Telecity: Information Technology and Its Impact on City Form
This study examines the growth of the information society and the impact of its technologies on city form and urban life. It establishes a theoretical framework that integrates the consequences of technology on the physical city, the dynamics of its economic activities and location decisions, and its social processes.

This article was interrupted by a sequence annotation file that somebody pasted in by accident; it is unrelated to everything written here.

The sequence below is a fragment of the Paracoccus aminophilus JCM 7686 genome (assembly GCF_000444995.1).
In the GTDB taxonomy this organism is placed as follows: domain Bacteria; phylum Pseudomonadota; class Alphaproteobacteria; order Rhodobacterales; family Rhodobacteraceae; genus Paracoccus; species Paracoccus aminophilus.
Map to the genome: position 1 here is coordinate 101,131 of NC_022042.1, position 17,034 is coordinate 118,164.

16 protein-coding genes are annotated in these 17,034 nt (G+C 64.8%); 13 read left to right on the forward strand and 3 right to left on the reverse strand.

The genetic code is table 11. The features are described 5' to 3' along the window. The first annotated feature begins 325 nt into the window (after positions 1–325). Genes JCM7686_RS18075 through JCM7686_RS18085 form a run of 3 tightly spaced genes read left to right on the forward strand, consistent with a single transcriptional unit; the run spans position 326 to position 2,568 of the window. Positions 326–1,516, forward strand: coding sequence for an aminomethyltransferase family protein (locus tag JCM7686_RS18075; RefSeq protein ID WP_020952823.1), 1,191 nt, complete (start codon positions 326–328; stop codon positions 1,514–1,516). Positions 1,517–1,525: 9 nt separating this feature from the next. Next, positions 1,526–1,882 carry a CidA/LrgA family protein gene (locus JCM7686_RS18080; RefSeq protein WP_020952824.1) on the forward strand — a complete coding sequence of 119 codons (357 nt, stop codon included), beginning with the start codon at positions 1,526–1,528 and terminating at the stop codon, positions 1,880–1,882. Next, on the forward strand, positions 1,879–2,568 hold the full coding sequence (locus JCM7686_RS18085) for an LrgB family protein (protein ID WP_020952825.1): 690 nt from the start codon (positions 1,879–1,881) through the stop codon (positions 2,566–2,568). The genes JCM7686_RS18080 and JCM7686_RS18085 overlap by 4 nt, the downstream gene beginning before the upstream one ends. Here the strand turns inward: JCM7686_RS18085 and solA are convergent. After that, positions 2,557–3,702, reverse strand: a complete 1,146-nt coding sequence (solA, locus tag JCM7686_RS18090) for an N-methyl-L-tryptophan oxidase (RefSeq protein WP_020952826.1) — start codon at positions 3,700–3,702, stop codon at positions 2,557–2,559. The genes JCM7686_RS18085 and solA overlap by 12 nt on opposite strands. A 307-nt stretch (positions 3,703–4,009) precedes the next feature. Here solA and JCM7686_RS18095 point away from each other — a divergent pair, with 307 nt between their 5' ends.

Tarik A. Fathy's main concern in this work is the relationship between socioeconomic forces of social change and the physical transformation process of the existing city in Western countries. The focus is on the influence of technology, not as an autonomous or deterministic factor, but as an analytical element in order to investigate which form of the city accommodates these social changes and which structure appropriates them. The complexity of the social impact of technology and the broad interests of many disciplines in technological change foreshadow an innovative approach that establishes the influence of current social transformations and their forms in urban life. Fathy argues that the revolutionary use and application of information technologies produces a telecity--a critical mass of inhabitants engaged in interactive communication networks where remote services, facilities, and work dominate life. He finds that this new telecity is strikingly different in physical layout and needs, and economic and social processes from the nineteenth- and early twentieth-century city. He concludes this study of the telecity concept by proposing four public policy implications. Scholars and designers in the fields of urban studies, urban planning, sociology, and urban/regional economics will find this work of great interest.
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